As a two-time attendee of SXSW in Austin, I have high expectations for these types of conferences. If you’re not coming back from the entire ordeal feeling more inspired and more excited to do great things in your own business, then it wasn’t effective. Hopefully, if you went, Techweek did just that.
Unfortunately, I wasn’t able to personally attend much of the conference, but I did go to the very last panel of the conference entitled “When to Raise Capital: Better late than never?” I realize this was more than a month ago, but I still really wanted to write about it.
Now, surprisingly, and maybe this is my personal opinion, panels usually don’t do it for me. Even at SXSW, I found panels are mostly generic and don’t really allow the speakers to dive into a subject and be prepared to come to a concise conclusion. But honestly, this panel was invigorating.
I went in part because the president of my company GoHealth, Brandon Cruz, was speaking on the panel alongside Andrew Sieja, Founder/President/CEO of kCura and Paul Ford, CEO of Total Attorneys. I had the same expectations, generic answers about funding and nothing more. But it turned out to be an incredibly interesting discussion. It seemed like many of the questions were fielded by Cruz, probably because he had just went through the funding ringer for some six months starting in December 2011. (GoHealth announced a minority investment of $50 million from Norwest Equity.)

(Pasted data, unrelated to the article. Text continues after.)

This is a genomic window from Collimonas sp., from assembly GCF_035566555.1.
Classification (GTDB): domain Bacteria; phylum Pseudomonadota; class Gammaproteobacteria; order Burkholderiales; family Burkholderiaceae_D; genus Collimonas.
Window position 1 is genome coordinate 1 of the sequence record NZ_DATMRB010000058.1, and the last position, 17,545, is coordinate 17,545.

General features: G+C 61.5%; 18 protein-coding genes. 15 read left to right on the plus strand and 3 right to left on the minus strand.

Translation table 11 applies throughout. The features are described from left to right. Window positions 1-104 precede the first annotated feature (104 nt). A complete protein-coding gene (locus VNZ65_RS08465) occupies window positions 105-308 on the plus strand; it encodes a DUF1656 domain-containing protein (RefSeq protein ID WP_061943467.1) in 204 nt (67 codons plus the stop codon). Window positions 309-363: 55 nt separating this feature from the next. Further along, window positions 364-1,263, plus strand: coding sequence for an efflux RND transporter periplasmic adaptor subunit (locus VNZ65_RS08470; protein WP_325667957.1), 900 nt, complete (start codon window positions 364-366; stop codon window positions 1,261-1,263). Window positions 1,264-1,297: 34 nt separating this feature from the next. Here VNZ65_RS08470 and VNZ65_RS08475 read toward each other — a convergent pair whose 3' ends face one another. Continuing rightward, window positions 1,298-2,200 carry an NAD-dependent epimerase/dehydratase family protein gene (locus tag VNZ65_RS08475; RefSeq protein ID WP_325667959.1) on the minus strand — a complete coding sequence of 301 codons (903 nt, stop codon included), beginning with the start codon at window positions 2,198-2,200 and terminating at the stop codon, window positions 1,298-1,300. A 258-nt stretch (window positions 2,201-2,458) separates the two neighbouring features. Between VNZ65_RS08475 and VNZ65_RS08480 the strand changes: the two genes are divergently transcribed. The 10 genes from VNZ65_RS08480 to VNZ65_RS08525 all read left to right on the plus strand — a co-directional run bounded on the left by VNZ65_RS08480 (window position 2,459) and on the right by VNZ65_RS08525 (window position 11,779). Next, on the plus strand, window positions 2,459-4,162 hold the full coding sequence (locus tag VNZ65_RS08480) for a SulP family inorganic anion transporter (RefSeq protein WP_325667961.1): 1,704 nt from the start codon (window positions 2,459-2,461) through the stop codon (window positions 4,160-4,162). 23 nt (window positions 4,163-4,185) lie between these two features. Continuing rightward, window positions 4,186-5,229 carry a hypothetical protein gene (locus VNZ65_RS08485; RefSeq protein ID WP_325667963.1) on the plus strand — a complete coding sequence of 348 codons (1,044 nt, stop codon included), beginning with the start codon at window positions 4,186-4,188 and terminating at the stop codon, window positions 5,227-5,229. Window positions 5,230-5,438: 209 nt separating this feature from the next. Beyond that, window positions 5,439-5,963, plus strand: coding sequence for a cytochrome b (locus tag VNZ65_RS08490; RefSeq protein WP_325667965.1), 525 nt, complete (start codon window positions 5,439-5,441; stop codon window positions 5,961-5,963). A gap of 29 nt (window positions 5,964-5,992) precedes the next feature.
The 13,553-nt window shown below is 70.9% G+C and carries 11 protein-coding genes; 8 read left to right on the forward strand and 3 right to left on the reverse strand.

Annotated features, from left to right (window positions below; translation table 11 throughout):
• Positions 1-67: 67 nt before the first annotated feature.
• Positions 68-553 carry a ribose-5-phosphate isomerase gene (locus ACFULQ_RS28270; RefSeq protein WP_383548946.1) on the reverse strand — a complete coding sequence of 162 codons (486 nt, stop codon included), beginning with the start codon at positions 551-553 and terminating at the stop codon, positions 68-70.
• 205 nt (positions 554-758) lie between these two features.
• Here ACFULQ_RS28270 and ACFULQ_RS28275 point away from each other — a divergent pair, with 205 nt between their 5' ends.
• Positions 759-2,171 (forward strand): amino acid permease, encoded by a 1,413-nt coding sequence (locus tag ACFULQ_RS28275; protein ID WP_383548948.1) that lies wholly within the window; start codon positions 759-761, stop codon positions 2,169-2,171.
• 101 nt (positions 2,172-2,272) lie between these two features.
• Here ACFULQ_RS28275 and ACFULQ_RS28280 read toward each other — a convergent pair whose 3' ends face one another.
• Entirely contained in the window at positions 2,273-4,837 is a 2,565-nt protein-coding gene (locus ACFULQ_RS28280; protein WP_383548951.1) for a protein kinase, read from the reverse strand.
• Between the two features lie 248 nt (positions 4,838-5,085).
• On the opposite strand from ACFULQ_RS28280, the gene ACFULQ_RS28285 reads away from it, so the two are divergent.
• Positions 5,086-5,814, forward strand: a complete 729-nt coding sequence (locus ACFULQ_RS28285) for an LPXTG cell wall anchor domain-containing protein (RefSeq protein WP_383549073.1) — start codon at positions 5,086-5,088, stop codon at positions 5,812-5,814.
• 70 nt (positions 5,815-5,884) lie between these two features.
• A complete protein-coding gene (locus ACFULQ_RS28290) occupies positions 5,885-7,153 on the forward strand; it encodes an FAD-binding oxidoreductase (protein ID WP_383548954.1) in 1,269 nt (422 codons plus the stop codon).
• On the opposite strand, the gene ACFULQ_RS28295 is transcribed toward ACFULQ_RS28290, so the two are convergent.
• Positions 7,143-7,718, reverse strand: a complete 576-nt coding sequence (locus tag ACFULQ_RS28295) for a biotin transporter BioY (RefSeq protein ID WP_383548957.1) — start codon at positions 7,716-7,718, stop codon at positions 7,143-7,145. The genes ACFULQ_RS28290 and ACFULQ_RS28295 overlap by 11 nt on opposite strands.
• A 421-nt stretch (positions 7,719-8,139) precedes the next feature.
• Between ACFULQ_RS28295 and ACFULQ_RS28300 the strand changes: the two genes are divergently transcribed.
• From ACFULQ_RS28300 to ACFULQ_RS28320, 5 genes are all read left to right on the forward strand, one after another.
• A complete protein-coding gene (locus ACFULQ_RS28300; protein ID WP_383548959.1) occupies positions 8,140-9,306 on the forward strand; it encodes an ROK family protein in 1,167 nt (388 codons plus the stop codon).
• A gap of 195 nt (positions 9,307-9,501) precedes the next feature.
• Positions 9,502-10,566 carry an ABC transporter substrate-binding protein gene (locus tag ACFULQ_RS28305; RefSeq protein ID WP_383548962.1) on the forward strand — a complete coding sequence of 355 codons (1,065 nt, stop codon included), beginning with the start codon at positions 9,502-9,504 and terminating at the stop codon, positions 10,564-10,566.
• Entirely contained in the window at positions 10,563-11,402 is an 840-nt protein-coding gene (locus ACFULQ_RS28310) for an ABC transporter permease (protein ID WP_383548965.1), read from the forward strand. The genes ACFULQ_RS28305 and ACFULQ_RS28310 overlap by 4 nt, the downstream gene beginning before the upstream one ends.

In the panel he said things like, “You almost need to play hard-to-get with investors,” and “you should only go for funding when you don’t need it.” Cruz made it sound like it was all about positioning and negotiation skills. He also highlighted the fact that potential investors really need to have the same sort of company culture and vision. I don’t know why, but I was surprised to hear how much “feel and instinct” comes into play with investors. I used to think, “Hey someone wants to give me X thousands/millions of dollars. Great, who cares where it comes from?” Actually I do know why I was surprised… naivety.
Sure a lot of this advice is more for the established unfunded company rather than an early startup looking to get some dollars behind an idea. Still, if you want to someday get to where Cruz, Sieja and Ford are, you probably want to pay attention.
Since his panel I’ve also had a couple conversations with him about the funding. (It’s really nice having access to the president of your company to talk about the direction of the company. I’ll tell you it’s actually a very good perk of working for GoHealth.) And he’s very emphatic when talking about the future.
“We’re very excited for what’s to come and we couldn’t be happier to have all of our hard work over the years be recognized and validated. This investment proves the strength of our business model and everything we’ve done as a team in the past 11 years,” he told me.
Too bad the panel wasn’t recorded. I’m sure it had to be among the best.